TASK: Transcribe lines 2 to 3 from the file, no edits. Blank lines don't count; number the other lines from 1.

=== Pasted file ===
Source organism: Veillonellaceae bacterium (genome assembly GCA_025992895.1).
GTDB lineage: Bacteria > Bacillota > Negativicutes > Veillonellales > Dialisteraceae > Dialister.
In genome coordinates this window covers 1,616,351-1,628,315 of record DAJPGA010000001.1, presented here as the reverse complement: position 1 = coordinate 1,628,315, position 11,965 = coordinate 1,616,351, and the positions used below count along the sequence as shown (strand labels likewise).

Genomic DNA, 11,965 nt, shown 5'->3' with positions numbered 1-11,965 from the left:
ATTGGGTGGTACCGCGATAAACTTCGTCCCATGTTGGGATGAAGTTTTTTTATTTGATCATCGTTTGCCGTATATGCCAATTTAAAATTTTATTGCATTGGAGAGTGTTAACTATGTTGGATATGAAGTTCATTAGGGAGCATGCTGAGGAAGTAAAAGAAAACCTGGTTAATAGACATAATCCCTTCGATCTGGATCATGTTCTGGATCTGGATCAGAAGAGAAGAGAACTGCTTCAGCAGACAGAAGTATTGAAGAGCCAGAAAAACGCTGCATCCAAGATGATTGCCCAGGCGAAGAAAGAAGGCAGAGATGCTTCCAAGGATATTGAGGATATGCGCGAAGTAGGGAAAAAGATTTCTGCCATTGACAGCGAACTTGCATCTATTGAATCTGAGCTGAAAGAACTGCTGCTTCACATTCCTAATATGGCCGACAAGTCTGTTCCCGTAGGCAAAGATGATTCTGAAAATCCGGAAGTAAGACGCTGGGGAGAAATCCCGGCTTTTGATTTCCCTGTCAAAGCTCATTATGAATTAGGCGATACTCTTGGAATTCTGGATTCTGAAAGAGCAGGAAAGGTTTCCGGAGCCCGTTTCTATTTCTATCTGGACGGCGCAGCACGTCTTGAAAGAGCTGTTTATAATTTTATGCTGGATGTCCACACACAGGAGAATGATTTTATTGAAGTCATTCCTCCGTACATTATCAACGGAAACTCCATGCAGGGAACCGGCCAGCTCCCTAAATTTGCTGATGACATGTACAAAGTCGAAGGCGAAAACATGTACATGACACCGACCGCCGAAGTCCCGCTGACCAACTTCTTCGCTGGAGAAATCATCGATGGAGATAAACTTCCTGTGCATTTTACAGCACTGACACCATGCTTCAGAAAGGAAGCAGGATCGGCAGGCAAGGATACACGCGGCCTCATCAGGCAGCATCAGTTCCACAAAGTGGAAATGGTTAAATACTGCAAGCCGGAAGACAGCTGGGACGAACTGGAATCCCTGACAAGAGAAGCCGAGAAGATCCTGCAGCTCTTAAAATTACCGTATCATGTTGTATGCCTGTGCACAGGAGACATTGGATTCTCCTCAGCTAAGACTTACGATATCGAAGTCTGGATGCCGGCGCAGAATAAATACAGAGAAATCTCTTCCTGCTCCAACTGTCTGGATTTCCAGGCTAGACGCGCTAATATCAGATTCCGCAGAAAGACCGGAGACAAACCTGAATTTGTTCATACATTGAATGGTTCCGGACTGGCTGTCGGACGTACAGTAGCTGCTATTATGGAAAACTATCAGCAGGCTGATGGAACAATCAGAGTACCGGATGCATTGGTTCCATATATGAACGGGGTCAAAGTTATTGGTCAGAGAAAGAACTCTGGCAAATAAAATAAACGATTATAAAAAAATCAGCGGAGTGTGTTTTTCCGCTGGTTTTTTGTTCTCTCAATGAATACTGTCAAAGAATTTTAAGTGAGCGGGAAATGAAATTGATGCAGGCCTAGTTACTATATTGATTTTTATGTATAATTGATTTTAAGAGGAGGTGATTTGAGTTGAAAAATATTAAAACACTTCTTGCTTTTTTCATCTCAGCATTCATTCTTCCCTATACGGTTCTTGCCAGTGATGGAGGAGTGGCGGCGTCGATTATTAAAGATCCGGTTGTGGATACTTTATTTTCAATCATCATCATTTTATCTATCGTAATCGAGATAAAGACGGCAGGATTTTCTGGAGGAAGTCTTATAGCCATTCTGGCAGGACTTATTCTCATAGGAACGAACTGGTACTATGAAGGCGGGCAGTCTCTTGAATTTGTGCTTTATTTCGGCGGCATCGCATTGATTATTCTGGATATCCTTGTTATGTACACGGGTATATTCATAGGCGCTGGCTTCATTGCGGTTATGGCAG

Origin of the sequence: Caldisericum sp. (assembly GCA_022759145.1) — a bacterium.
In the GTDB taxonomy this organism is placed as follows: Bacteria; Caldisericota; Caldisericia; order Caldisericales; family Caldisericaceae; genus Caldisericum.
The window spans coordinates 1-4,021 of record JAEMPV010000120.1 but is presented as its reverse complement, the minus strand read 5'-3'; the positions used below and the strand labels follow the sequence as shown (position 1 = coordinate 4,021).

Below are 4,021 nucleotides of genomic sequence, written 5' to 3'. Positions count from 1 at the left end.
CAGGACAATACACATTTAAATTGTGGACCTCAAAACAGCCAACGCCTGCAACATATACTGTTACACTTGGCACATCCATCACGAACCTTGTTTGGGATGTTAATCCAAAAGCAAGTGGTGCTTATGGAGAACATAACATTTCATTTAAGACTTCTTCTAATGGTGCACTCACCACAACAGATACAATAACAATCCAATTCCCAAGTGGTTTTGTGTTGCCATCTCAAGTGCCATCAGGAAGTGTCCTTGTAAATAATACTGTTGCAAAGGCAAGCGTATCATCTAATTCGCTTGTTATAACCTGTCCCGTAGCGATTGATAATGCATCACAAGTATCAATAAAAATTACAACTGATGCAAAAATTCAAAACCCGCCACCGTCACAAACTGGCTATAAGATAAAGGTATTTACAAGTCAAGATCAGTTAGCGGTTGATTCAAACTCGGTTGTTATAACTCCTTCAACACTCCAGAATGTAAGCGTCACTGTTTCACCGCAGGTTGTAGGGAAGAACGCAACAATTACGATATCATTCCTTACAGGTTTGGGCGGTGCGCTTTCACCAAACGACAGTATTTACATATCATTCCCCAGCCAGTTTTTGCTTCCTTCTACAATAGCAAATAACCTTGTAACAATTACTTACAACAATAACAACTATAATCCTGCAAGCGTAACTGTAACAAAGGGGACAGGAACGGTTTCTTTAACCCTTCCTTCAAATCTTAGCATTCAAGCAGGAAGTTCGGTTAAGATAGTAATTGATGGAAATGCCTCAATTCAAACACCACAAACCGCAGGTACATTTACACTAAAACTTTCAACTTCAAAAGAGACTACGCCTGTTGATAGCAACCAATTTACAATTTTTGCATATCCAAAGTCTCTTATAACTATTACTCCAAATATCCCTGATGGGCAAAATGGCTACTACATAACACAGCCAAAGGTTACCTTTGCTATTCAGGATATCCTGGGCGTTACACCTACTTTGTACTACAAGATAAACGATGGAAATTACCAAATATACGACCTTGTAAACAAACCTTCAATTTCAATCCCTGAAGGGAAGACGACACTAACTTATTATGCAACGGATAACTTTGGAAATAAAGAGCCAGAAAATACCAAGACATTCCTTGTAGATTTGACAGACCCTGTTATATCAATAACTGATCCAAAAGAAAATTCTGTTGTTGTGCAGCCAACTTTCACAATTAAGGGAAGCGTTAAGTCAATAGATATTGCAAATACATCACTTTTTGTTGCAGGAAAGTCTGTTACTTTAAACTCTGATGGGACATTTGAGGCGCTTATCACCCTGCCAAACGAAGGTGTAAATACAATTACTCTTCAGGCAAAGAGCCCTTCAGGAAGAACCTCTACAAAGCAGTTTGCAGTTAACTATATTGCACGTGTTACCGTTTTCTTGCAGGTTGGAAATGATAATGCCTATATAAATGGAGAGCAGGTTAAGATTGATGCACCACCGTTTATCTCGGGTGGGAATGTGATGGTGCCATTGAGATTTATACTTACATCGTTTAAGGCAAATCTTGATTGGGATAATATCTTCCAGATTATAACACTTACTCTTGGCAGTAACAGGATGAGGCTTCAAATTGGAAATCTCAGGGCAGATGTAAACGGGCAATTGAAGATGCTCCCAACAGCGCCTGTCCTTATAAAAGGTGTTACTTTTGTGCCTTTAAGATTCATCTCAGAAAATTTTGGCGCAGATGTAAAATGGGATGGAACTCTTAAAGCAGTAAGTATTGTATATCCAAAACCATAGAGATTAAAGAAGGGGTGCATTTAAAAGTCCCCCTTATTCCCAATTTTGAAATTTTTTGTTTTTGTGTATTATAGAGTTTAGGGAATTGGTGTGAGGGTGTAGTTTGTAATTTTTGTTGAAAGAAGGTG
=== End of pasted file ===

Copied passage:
GTDB lineage: Bacteria > Bacillota > Negativicutes > Veillonellales > Dialisteraceae > Dialister.
In genome coordinates this window covers 1,616,351-1,628,315 of record DAJPGA010000001.1, presented here as the reverse complement: position 1 = coordinate 1,628,315, position 11,965 = coordinate 1,616,351, and the positions used below count along the sequence as shown (strand labels likewise).